Both Fiorentino and Para-Tech recommend a minimum of 10 feet of rode per foot of boat length for storm conditions. For overnight layovers, a shorter rode is acceptable, although it’s always better to err on the long side rather than the short. Rode diameter depends upon boat size, sea anchor size, and type of use, and rode can be of twisted or braided nylon line.  Natural fiber line should never be used as rode for either sea anchors or ground tackle, since it lacks the necessary stretch and shock – absorbing qualities. 

Additionally, when using longer rodes and/or larger sea anchors, a “trip line” becomes a necessity. This is a length of line attached to the “top” of the dome of the anchor and used for retrieval. Pulling on the sea anchor from the “top” collapses the dome so that the anchor can be easily moved through the water. Trip lines are very handy even for fair- weather fishing use, but absolutely necessary in heavier weather.

There are two types of trip lines: “partial” and “full.”  A full trip line is longer than the main rode and runs from the top of the anchor all the way back to the boat, where it’s secured but left slack. When it’s time to retrieve the sea anchor, simply pick up the end of the trip line and pull the anchor to the boat. Partial trip lines are shorter than the main rode and are not secured to the boat. Instead, they terminate in a float. To retrieve the sea anchor, you must motor to the float and pick it up before you can collapse the sea anchor. The partial trip line is easier to handle and less likely to become fouled with the main rode, but it’s harder to retrieve—especially without power.

Another function of the trip line is to keep the sea anchor from sinking too deep. To function properly, parachute sea anchors must be weighted with either integrated weights, external weights, or a section of chain at the end of the rode (Fiorentino anchors have sewn-in weights; Para-Tech recommends a section of chain). Under load, a sea anchor will remain near the surface even when properly weighted, but when the rode goes slack for any reason, the sea anchor will sink. Fixing a float to the trip line 20 or 25 feet from the sea anchor will prevent it from sinking beyond that depth.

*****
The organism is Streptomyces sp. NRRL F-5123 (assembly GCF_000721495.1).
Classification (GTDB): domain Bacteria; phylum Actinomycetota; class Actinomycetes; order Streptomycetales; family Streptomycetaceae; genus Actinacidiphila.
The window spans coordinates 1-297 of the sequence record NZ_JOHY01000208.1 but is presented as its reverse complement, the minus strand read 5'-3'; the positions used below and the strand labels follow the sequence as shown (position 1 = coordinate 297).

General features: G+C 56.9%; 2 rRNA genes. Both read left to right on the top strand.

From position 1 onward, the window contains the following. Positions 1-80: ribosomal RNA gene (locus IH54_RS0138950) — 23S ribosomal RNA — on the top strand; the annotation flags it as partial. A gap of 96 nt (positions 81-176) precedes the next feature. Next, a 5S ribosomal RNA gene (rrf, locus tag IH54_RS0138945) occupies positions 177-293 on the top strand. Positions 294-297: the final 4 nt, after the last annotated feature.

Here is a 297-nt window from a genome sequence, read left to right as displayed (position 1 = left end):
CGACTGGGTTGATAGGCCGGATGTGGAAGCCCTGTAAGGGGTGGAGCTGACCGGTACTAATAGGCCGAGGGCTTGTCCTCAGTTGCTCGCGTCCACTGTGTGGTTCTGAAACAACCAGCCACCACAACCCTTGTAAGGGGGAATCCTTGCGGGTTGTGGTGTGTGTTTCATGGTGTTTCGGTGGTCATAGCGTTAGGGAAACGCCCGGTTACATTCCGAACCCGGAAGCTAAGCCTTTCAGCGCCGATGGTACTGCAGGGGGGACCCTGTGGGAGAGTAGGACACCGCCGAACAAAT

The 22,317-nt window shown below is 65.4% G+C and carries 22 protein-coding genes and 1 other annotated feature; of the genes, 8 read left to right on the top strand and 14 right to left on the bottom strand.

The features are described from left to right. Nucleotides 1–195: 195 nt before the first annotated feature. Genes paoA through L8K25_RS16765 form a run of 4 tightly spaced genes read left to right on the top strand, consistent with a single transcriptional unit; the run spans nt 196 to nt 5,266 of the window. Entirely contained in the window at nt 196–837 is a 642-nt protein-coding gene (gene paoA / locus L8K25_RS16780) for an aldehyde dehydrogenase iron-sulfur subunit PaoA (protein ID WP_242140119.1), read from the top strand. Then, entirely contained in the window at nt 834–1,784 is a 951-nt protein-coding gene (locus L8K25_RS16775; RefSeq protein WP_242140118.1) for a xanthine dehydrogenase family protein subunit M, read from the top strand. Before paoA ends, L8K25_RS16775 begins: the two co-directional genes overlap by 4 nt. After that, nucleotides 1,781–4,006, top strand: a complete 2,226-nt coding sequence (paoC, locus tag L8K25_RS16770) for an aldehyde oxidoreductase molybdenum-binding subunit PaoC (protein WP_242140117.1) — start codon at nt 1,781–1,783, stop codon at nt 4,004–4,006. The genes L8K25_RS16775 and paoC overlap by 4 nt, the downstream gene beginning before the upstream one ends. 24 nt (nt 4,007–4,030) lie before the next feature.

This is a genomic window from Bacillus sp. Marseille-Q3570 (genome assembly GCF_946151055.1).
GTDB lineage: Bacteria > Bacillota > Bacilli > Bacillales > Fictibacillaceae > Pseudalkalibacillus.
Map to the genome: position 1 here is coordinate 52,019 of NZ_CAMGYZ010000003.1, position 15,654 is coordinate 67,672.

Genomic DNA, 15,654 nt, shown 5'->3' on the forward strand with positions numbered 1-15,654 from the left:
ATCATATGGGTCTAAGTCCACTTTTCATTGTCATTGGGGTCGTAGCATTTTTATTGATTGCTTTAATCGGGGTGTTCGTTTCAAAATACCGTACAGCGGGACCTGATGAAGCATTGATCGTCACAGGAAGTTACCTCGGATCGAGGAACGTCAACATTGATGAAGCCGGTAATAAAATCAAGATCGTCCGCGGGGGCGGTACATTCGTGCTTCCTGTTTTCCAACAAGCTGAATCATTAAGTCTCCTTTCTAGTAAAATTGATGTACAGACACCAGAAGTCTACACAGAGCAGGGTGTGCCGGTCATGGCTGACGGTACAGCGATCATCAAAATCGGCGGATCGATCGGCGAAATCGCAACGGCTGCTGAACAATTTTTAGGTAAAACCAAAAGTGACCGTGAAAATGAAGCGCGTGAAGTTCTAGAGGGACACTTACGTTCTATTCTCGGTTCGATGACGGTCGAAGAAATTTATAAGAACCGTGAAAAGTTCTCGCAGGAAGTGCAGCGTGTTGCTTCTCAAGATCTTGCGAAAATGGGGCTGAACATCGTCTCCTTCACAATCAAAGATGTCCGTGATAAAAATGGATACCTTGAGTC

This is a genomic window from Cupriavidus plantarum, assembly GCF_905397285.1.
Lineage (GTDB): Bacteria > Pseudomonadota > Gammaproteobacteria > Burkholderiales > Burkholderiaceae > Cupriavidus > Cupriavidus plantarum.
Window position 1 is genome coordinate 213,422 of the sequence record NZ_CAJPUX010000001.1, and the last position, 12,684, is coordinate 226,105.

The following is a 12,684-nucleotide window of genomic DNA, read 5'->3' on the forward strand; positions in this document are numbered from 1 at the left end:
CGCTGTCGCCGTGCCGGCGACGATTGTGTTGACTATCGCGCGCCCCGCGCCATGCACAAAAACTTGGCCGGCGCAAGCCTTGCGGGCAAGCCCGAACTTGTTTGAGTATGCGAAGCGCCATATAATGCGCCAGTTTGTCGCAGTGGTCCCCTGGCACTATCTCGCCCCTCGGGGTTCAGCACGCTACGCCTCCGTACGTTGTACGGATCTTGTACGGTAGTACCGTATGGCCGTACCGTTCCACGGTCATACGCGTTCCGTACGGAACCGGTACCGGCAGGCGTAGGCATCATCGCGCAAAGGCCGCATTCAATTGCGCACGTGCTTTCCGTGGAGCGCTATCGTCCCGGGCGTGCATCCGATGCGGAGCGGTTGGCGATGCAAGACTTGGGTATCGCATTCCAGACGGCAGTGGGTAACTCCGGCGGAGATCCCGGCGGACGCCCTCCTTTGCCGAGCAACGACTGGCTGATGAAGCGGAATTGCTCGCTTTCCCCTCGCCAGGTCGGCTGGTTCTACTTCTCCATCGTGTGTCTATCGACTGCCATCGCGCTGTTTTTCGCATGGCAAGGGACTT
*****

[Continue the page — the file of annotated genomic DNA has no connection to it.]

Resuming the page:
Finally, catamarans must be attached to the rode by a “bridle” – a ‘V’ of line attached to the forward end of each hull and converging into the main rode. Many experts also advocate the use of a bridle with monohull powerboats. A bridle attached symmetrically across the bow can reduce yaw – side to side motion. A bridle attached at the bow and to a spring or aft cleat on the windward side can be used to adjust the boat’s attitude to the seas. Often, a boat riding with her bow at a 10- to 45-degree angle to the seas is safer and more comfortable than one with her bow directly into the seas.

Both Fiorentino and Para-Tech run excellent websites (Para-Anchor.com
and SeaAnchor.com, respectively) that discuss sizing, rigging, and use of sea anchors in much greater detail than we have space for here. Each company also sells two separate lines of anchors (the Coastal and Offshore by Fiorentino and the Sea Anchor and Boat Brakes by Para-Tech) as well as rode, trip lines, floats, hardware, etc. Direct on the web.